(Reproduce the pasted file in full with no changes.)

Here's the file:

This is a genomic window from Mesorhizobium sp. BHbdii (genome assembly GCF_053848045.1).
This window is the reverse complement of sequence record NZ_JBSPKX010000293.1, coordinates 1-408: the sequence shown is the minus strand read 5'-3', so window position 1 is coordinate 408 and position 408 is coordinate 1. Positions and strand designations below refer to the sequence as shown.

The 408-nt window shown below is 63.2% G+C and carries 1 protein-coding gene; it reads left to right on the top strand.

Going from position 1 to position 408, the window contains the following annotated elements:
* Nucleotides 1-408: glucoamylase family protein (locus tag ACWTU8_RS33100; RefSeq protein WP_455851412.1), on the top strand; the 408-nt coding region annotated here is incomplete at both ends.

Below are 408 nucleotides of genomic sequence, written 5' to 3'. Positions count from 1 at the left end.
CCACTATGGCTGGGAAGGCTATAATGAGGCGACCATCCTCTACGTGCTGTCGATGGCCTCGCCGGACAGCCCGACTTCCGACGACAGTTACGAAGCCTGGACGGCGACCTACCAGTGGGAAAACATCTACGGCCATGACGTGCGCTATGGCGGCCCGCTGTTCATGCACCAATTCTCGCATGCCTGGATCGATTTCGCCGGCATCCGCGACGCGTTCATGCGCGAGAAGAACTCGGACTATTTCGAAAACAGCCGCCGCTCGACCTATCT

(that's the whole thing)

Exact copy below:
This is a genomic window from Mesorhizobium sp. BHbdii (genome assembly GCF_053848045.1).
This window is the reverse complement of sequence record NZ_JBSPKX010000293.1, coordinates 1-408: the sequence shown is the minus strand read 5'-3', so window position 1 is coordinate 408 and position 408 is coordinate 1. Positions and strand designations below refer to the sequence as shown.

The 408-nt window shown below is 63.2% G+C and carries 1 protein-coding gene; it reads left to right on the top strand.

Going from position 1 to position 408, the window contains the following annotated elements:
* Nucleotides 1-408: glucoamylase family protein (locus tag ACWTU8_RS33100; RefSeq protein WP_455851412.1), on the top strand; the 408-nt coding region annotated here is incomplete at both ends.

Below are 408 nucleotides of genomic sequence, written 5' to 3'. Positions count from 1 at the left end.
CCACTATGGCTGGGAAGGCTATAATGAGGCGACCATCCTCTACGTGCTGTCGATGGCCTCGCCGGACAGCCCGACTTCCGACGACAGTTACGAAGCCTGGACGGCGACCTACCAGTGGGAAAACATCTACGGCCATGACGTGCGCTATGGCGGCCCGCTGTTCATGCACCAATTCTCGCATGCCTGGATCGATTTCGCCGGCATCCGCGACGCGTTCATGCGCGAGAAGAACTCGGACTATTTCGAAAACAGCCGCCGCTCGACCTATCT